Constitutional pacting is at its best when people (not only lawyers!) see themselves as being part of the process that the constitution embodies from nation-building through nation-discovery to nation-sustaining and growth. Fidelity is not about logic, but first of all about sense of belonging, emotions, tradition and history. Only the combination of these factors is able to define the contours, and, finally, the durability of and our fidelity to the Constitution and give as a chance moving forward as a nation of all, and not only chosen ones.
True constitutional fidelity never comes down as a blessing from the powers that be, but is born and thrives always in peoples’ hearts. Our fidelity to the Constitution should be an expression of loyalty to the great moments of our history and the past that is marked by a plurality of voices and respect for the Other in the best Polish tradition of openness and tolerance. The 1997 Constitution is only part of this tradition. Rule of law, democracy, freedoms and rights, a functioning system of judicial protection, a constitutional court with a strong record of human rights protection and rule of law, all are built on the tradition of limited government, separation of powers, centrality of the individual and the respect for the self-imposed rules that had been a staple of the Polish constitutional narrative and on which the Polish Constitution now builds.
Constitution as a context
Last but not least: „a Good Constitution” not only engages with aspiration and pacting. It must also be able to command respect via constitutional context. „A Good Constitution” obtains when it helps build a constitutional context defined by a myriad of acts of application by lower courts and administration in individual cases. Once citizens start seeing that their constitutional rights and freedoms are real and effective (context), and not merely illusory (text), and that courts translate the text into context, important transformation will happen. They will not only be inclined to stand for a constitution, but most crucially, they will defend „their Constitution” and „their institutions”.
A constitution is well-designed to ensure stable democracy when the elites project meets, and is enforced, by what S. Levitsky and D. Ziblatt, call „strong informal norms” and practices that prevent the democracies from self-destructing. They argue that „like a pickup basketball game without a referee, democracies work best when unwritten rules of the game, known and respected by all the players, ensure a minimum of civility and cooperation. Norms serve as the soft guardrails of democracy, preventing political competition from spiralling into a chaotic, no-holds-barred conflict”.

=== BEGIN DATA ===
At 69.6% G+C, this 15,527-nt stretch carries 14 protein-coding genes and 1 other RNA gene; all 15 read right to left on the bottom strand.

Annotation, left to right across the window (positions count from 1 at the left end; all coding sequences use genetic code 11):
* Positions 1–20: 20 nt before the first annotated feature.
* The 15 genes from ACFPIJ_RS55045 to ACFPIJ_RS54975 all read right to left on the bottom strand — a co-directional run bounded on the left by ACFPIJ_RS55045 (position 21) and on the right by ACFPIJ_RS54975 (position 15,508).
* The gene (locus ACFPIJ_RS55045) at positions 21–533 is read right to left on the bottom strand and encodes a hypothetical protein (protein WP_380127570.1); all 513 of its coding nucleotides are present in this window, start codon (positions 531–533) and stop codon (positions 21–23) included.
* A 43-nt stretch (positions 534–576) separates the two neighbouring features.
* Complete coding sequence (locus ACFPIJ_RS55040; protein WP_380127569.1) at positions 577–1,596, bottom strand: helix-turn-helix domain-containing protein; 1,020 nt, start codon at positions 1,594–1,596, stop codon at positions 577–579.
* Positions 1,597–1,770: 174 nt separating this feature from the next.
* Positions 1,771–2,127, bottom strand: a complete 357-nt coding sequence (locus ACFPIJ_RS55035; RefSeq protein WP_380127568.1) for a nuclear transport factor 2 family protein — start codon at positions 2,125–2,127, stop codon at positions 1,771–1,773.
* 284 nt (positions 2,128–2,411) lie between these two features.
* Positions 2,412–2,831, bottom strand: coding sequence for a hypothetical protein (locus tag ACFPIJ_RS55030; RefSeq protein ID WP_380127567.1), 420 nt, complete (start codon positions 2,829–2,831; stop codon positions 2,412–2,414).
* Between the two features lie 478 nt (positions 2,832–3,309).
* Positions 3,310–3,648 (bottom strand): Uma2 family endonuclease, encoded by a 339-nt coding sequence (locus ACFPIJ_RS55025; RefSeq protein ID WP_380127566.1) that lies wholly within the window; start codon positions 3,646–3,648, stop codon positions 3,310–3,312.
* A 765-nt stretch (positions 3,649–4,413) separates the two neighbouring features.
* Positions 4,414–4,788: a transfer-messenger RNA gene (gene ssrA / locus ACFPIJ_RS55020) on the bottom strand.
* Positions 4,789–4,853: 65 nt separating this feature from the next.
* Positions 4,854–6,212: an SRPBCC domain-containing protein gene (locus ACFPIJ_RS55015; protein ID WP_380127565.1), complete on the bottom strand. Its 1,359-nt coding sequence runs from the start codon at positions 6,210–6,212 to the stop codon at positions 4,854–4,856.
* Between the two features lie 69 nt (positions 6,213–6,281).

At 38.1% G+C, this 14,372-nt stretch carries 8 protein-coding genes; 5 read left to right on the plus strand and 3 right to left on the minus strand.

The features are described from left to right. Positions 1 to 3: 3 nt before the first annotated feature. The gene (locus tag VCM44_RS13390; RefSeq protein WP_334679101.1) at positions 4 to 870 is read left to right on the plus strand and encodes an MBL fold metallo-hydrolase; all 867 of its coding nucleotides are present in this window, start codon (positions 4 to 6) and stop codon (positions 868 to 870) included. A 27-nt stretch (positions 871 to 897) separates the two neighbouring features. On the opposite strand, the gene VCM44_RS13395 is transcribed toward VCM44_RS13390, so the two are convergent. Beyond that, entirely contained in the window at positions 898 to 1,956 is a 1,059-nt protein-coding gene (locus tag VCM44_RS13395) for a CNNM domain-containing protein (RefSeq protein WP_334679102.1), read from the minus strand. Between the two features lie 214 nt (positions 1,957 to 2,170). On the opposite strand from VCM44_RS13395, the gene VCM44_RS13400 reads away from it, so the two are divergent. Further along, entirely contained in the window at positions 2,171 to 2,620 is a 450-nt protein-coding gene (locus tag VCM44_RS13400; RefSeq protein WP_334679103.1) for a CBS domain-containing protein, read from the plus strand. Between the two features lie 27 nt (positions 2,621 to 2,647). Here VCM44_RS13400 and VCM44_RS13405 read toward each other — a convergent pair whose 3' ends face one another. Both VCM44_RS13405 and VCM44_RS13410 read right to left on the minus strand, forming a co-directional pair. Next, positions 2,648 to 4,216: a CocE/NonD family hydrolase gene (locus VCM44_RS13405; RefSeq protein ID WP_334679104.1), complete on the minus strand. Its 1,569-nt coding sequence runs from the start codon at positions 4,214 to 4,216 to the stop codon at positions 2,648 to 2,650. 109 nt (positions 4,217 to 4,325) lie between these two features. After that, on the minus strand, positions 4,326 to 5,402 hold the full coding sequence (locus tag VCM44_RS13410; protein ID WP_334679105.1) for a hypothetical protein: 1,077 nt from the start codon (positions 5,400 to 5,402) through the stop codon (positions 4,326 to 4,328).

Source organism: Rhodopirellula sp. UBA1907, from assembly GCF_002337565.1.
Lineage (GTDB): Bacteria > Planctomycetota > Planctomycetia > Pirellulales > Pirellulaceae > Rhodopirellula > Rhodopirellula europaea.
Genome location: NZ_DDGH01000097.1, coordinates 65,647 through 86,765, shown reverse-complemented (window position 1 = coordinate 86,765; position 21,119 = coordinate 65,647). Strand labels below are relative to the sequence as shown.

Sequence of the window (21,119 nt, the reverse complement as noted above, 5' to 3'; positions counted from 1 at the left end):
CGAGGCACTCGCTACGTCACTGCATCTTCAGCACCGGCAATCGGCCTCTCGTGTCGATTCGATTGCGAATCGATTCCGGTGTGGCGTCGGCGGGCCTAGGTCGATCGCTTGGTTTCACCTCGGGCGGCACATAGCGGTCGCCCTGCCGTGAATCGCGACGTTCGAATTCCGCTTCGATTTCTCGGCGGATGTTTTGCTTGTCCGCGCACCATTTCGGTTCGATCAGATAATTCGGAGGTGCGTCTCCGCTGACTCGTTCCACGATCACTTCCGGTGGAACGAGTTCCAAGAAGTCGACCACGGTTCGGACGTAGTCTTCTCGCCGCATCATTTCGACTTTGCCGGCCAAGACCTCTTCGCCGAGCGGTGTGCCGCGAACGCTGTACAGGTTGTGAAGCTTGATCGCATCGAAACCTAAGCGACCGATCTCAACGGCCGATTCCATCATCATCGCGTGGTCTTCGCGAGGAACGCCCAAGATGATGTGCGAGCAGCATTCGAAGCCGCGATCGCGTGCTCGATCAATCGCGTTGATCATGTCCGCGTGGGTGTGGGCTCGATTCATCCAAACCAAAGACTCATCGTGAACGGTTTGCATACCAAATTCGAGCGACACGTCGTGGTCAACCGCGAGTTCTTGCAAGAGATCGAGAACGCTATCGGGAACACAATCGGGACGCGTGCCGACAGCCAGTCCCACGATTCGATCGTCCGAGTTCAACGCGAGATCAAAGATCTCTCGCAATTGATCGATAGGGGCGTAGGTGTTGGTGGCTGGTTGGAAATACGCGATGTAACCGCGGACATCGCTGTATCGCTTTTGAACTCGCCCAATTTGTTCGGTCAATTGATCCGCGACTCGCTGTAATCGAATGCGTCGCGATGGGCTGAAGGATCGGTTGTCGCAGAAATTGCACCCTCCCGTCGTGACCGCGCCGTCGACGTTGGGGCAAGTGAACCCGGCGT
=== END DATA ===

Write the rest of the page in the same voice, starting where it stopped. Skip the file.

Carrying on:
A Constitution is good for citizens not because it promises the moon or engages with the strategy of generous give-away (by the way this was an underlying assumption of communist paper constitutions that promised a lot yet never delivered …). „A Good Constitution” protects citizens against the arbitrariness of the authorities. Unless we want to complete an obituary for the rule of law in 2018, the challenge should be clear. While improving constitutional safeguards against the excesses of any majority is of utmost importance, it is insufficient. What is needed this time is moving beyond text and on to building the context in which a constitution will prosper. This context would rely on getting citizens on board of the bottom-up constitutional design, showing them how the institutions work, explaining the importance of the independence of the judiciary and the rule of law and showing how the constitution matters in their daily lives. The constitution strengthened via context would become internalised in the hearts and minds of the citizenry. Such transformation would serve as the best safeguard against any authoritarianism-prone governments and parliaments.
Habits of the heart, Pipe dream or necessity?
Democracy thrives on many voices and constitution is a reflection of this multiplicity. Strongest institutions must fall when the citizenry does not understand why the institutions are important in the first place. As important as studying regimes is, it needs to go hand in hand with the study of the attitudes of the people subject to a democratic rule, or with what A. de Tocqueville has elegantly termed “the habits of the heart”.
How they respond to democracy? How do they define it? These are only few questions that must focus our attention now. There is no democracy without democrats, and Polish democracy on the periphery provides an example of a regime the hybridity of which is reinforced by the ambivalent incoherence of the individuals who struggle to internalize all the rules of a democratic game (inclusion, tolerance, respect for the „Other”, constitutional culture). „A Good Constitution” tells the story of the people, provides a generational bridge between the past, present and the future and, ultimately, builds the normative adherence to a Constitution as the supreme law of the land and fosters constitutional fidelity in people’s deeds and minds.
All this takes me back to the Constitution of 1997. It is a Constitution of open society. It gives voice to everyone and manages the omni-present conflict that defines divided societies like the Polish. It has survived because it is based on a compromise among competing world views and invites all to join in the journey. „We, the citizens” must never let PIS, or any other would-be authoritarians for that matter, tell us that it is any different. This constitution deserves to be defended. It is simply „the Good Constitution” that now more than ever needs translation at the level of citizenry.
Of course, as is the case with all human creatures, this Constitution is not flawless, and should never aspire to be such. Maybe it is even better than „We Poles” truly are and applies certain idealism to our description and self-understanding. Yet, despite this over-idealistic narrative, citizens should always side with the document of hope, and reject document of fear, exclusion and distrust. As we enter the New Year, the question whether there are strong enough citizens in „We” remains an open one, given the silence and indifference that accompanied the demise of the Polish Constitutional Court in 2016. Recent protests against the capture of the judiciary do not and cannot change this grim conclusion. The lesson of disengagement and the legacy of the Court must never be forgotten in 2018 and beyond. For this to happen, though, Poland needs now every bit of the elusive, yet crucial, „habits of the heart”.
This is an informative piece, but tells only part of the story. I await the author’s definitive book-length account of recent developments, placed in context of Easter Europe, the EU, and world-wide development of judicial politics